During this past offseason we as fans have been through quite a bit. We've witnessed the first official lockout in the NFL for the first time in over 20 years, even though the work stoppage was lifted only to be reinstated. We've also watched as teams have attempted to transform their rosters via the draft, since trades and free agency are not permitted for the time being.
In this epic battle between two opposing forces, (players and owners) it appears as though neither side is going to budge from their stance. However, during all of this turmoil there is one group of people involved with football that we haven't heard from. And those people would be the coaches.
On Wednesday the coaches filed a brief which clearly indicates that coaches are on the player's side of this ugly situation. The NFL Coaches Association became the newest party member when a brief was filed with the 8th U.S. Circuit Court of Appeals.
I suppose that during this lockout we have focused a majority of our attention on the players and owners since they are the center of this grudge match. Coaches merely seem like a figment of our imagination at this point since there haven't been many, if any reports, discussing their views of the matter at hand.
Coaches are now urging the court to "end the lockout." The coaches have their reasons and quite frankly I don't blame them. In brief the coaches cited that the lockout inflicts harm on the ability to hold summer minicamps and workouts to get on the same page as the rest of the coaching staff and players heading into the season, whenever the heck that will be. The lockout is very harmful to teams who have news coaches, such as the Bengals who hired Jay Gruden to replace Bob Bratkowski as the offensive coordinator.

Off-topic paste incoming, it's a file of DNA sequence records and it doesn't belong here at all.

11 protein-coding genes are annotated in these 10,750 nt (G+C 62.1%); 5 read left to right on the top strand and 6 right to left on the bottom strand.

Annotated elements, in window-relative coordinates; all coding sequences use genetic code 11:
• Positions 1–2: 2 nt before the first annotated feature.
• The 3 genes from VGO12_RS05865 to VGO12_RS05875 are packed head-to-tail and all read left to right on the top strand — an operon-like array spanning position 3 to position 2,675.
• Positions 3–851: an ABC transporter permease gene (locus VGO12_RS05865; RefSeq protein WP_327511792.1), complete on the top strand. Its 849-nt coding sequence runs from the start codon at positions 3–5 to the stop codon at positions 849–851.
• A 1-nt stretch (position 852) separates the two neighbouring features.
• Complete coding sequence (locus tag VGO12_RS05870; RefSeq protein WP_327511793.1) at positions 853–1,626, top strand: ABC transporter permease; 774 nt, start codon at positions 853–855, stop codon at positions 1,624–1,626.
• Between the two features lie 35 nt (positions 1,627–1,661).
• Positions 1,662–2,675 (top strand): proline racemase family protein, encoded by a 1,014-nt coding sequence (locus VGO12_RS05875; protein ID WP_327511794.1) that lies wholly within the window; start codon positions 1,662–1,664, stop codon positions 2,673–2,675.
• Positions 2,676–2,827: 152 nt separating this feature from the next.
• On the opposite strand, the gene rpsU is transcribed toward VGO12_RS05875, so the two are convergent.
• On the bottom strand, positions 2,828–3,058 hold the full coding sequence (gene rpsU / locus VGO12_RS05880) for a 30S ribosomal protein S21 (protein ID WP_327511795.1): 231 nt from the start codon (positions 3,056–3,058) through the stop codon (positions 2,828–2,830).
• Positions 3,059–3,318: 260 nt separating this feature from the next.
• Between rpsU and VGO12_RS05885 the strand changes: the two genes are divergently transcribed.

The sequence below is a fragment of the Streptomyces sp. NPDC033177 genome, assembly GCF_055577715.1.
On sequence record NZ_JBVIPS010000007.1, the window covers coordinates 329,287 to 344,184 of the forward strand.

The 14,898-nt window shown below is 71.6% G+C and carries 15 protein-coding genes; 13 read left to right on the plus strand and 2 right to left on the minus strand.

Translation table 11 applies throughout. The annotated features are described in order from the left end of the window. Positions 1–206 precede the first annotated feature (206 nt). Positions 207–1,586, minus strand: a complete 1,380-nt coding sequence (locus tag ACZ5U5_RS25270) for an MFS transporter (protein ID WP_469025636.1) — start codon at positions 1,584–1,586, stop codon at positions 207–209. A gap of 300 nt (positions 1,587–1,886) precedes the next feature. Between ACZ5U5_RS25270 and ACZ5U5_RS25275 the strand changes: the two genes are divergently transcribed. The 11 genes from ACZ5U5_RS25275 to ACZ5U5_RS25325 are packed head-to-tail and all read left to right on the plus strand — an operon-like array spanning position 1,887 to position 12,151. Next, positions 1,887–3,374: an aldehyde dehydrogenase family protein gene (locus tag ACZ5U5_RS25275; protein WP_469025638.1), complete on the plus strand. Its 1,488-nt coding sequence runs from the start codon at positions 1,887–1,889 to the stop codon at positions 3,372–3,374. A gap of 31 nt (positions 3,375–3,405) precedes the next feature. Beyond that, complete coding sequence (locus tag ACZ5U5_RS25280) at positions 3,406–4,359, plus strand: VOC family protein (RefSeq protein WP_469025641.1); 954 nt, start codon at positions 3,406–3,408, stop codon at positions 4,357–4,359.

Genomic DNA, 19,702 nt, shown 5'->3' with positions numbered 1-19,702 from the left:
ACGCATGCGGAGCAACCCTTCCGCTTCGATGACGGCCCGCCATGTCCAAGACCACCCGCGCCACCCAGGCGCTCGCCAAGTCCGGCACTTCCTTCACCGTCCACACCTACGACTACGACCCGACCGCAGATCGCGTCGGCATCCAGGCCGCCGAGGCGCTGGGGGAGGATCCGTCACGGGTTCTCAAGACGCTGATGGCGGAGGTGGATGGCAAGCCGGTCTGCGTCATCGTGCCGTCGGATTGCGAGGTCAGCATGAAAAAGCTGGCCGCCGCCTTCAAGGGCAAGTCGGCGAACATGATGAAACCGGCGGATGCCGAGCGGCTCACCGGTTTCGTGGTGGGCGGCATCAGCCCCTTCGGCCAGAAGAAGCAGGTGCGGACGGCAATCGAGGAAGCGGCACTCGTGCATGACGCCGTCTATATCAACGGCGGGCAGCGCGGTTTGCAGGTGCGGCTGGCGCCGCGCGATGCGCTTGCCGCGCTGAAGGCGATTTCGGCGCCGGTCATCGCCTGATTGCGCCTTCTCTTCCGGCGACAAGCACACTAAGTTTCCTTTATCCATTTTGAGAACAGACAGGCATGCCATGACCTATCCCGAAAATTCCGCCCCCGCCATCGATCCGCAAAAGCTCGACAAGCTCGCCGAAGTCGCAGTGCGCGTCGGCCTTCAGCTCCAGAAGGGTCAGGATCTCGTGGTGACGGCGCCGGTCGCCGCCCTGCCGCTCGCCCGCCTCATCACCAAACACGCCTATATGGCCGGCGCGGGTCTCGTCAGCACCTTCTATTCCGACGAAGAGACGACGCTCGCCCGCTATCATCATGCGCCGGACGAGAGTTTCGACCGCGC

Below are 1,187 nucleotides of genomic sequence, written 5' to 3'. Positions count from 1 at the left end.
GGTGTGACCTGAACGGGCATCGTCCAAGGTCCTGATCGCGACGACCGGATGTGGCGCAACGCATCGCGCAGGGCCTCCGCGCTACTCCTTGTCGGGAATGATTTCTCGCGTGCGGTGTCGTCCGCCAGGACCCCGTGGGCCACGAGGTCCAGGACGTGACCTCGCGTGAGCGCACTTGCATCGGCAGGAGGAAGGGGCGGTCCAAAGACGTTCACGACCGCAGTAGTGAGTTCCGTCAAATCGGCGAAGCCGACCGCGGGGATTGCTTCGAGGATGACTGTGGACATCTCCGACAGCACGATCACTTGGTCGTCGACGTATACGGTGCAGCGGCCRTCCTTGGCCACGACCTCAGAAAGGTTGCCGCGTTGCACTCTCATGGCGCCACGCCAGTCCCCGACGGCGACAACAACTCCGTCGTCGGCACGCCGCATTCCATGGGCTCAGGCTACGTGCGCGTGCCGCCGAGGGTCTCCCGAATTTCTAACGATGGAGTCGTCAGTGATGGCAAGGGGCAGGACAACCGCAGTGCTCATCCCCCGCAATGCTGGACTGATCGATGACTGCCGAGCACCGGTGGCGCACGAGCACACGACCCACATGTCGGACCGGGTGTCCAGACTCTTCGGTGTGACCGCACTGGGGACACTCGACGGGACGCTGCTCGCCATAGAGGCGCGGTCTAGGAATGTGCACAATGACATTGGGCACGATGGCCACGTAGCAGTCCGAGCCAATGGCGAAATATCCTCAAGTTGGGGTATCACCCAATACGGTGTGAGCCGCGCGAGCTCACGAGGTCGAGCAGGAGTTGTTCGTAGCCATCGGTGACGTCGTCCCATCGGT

The lockout is not only causing agony for us fans, but it's also detrimental for our Bengals. With Gruden now making the plays, it's vital that he work withthe offense since he is bringing a West Coast style into the picture. For most players on the Bengals that aren't familiar with that style of offense because it's a rarity in the league.
It's also important that Grudenknows what weapons he will have to work with on offense. Will Cedric Benson be resigned to lead the running attack? Will Carson Palmer raise the white flag in his standoff with Mike Brown or will Andy Dalton be at center leading the Bengals offensive charge? Whomever the quarterback may be, then who will the passing targets be? Is the combination of A.J. Green and Chad Ochocinco going to work for the season? Or will a veteran be brought into the fold as competition for both? Does Jermaine Gresham progress as a player or will the lockout hurt his ability to grow as an athlete? I know that was a long series of obvious thoughts, but those are some of the more significant concerns regarding the offense.
Compared to every other team in the AFC North, the Bengals will be behind once a season begins. Cincinnati is the only team in the AFC North to see the changing of coaching personnel. No other team within the division has to learn a new style of offense. For the Steelers and Ravens it will just be a matter of getting back into the rhythm of things, whereas for the Bengals it will be a matter of nailing down the plays and finding for that rhythm under Gruden's West Coast offense. The only team within the AFC North that is in a worse situation would be the Browns who have a new head coach, offensive coordinator, and defensive coordinator.
Hopefully with the NFLCA filing a brief, owners and players will finally realize that the lockout needs to end immediately. But as usual only time will tell.